have to accept the fact that the amount of information contained in an
ecosystem far exceeds the amount contained in our heads. We are going to
fail if we only try things we can control and understand." The exact
details of an emerging Bio2 ecology, he warned, were beyond
But details counted. Eight human lives rested on the details fusing into
a whole. Tony Burgess, one of the Bio2 gods, ordered dune sand to be
trucked in for the desert biome because construction sand, the only kind
on hand at the Bio2 site, was too sharp for the land turtles; it cut
their feet. "You've got to take care of your turtles, so they can take
care of you," he said in a priestly way.
The number of free-roaming animals taking care of the system was pretty
thin for the first two years in Bio2 because there wasn't enough wild
food to support very many of them. Warshall almost didn't put any
monkeylike galagos from Africa in because he wasn't sure the young
acacia trees could produce enough gum to satisfy them. In the end he
released four galagos and stored a couple hundred pounds of emergency
monkeychow in the basement of the ark. Other wild animal occupants of
Bio2 included leopard tortoises, blue-tongued skinks ("because they are
generalists" -- not picky what they eat), various lizards, small finches,
and pygmy green hummingbirds, partially for pollination. "Most of the
species will be pygmy," Warshall told a Discover reporter before
closure, "because we really don't have that much space. In fact, ideally
we'd have pygmy people, too."
The animals didn't go in two by two. "You want to have a higher ratio of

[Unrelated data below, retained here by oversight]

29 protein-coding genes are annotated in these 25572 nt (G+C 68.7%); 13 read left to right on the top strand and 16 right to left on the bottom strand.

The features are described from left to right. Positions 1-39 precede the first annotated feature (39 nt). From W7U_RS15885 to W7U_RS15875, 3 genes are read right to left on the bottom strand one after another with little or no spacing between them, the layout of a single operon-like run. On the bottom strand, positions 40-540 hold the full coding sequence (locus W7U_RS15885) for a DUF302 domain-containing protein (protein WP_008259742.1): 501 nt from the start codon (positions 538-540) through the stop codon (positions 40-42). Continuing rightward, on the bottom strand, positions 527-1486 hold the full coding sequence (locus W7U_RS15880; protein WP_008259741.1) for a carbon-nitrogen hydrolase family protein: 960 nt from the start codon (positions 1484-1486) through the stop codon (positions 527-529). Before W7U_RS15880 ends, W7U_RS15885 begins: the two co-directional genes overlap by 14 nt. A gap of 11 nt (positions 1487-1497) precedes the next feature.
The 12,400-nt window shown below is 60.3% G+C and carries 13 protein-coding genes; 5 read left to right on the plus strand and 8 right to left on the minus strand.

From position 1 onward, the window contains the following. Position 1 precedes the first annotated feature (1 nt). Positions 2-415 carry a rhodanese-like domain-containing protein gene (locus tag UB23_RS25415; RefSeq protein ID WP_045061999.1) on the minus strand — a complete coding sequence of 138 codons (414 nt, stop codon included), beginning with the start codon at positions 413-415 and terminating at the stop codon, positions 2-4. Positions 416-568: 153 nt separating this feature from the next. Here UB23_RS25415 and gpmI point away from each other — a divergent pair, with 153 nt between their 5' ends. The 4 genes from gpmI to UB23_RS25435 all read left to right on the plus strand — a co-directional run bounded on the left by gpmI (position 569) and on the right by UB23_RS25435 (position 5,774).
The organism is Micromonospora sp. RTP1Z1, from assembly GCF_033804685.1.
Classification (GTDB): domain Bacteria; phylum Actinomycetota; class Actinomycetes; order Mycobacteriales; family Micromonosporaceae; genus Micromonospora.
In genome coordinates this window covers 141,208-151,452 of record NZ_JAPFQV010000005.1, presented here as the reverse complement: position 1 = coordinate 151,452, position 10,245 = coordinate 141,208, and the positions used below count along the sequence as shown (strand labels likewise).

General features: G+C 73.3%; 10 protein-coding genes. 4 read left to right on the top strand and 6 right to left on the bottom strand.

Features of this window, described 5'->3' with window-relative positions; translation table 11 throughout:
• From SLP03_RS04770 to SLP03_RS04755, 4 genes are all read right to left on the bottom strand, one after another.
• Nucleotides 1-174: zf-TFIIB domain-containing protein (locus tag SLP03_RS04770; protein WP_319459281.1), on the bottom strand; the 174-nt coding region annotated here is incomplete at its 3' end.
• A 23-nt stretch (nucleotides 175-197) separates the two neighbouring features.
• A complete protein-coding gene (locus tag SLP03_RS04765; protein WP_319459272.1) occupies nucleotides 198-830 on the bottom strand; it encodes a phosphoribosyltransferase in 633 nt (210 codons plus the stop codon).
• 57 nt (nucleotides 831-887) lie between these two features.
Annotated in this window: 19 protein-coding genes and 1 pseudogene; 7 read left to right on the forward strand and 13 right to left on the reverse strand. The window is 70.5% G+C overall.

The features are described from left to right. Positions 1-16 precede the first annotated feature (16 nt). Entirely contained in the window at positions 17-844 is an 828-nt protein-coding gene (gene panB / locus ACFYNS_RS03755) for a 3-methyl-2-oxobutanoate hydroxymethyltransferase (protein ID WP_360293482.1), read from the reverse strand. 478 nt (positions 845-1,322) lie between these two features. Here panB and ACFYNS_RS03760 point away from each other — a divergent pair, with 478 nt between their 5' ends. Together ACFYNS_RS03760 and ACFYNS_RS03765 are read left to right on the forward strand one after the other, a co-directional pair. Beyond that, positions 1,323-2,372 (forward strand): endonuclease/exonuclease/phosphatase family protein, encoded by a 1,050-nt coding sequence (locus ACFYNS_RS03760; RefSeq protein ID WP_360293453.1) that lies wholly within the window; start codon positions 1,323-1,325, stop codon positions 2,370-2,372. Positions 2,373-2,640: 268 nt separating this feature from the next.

females to males for reproduction insurance," Warshall told me. "Ideally
we like to have at minimum five females per three males. I know director
John Allen says that eight humans -- four female, four male -- is the
minimum-size group needed for human colony start-up and reproduction,
but from an ecologically correct rather than politically correct point
of view, the Bio2 crew should be five females and three males."
For the first time biologists were being forced by the riddle of
creating a biosphere to think like engineers: "Here is what we need,
what materials will do that job?" At the same time, the engineers on the
project were being forced to think like biologists: "That's not dirt,
that's a living organism!"
A stubborn problem for the designers of Bio2 was making rain for the
cloud forest. Rain is hard. The original plans optimistically called for
cooling coils at the peak of the 85-foot glass roof over the jungle
section. The coils would condense the jungle's moisture into gentle
drops descending from the celestial heights -- real artificial rain. Early
tests proved the drops to be scarce, too large and destructive when they
landed, and not at all the constant gentle mist the plants wanted.
Second plan was for the rain to be pumped up into sprinklers bolted to
the frame structure high overhead, but that proved to be a maintenance
nightmare since over a two-year period the fine-holed mist heads were
sure to need unclogging or replacements. The design they ended up with
was "rain" squirted from misting nozzles fitted on the ends of pipes
stationed here and there on the slopes.
One unexpected consequence of living in a small materially closed system
is that rather than water becoming precious, it's in virtual abundance.
In about one week 100 percent of the water is recycled, cleansed by
microbiological activity in wetland treatment areas. When you use more
water, it just goes around the loop a little faster.
Any field of life is a cloth woven with countless separate loops. The
loops of life -- the routes which materials, functions, and energy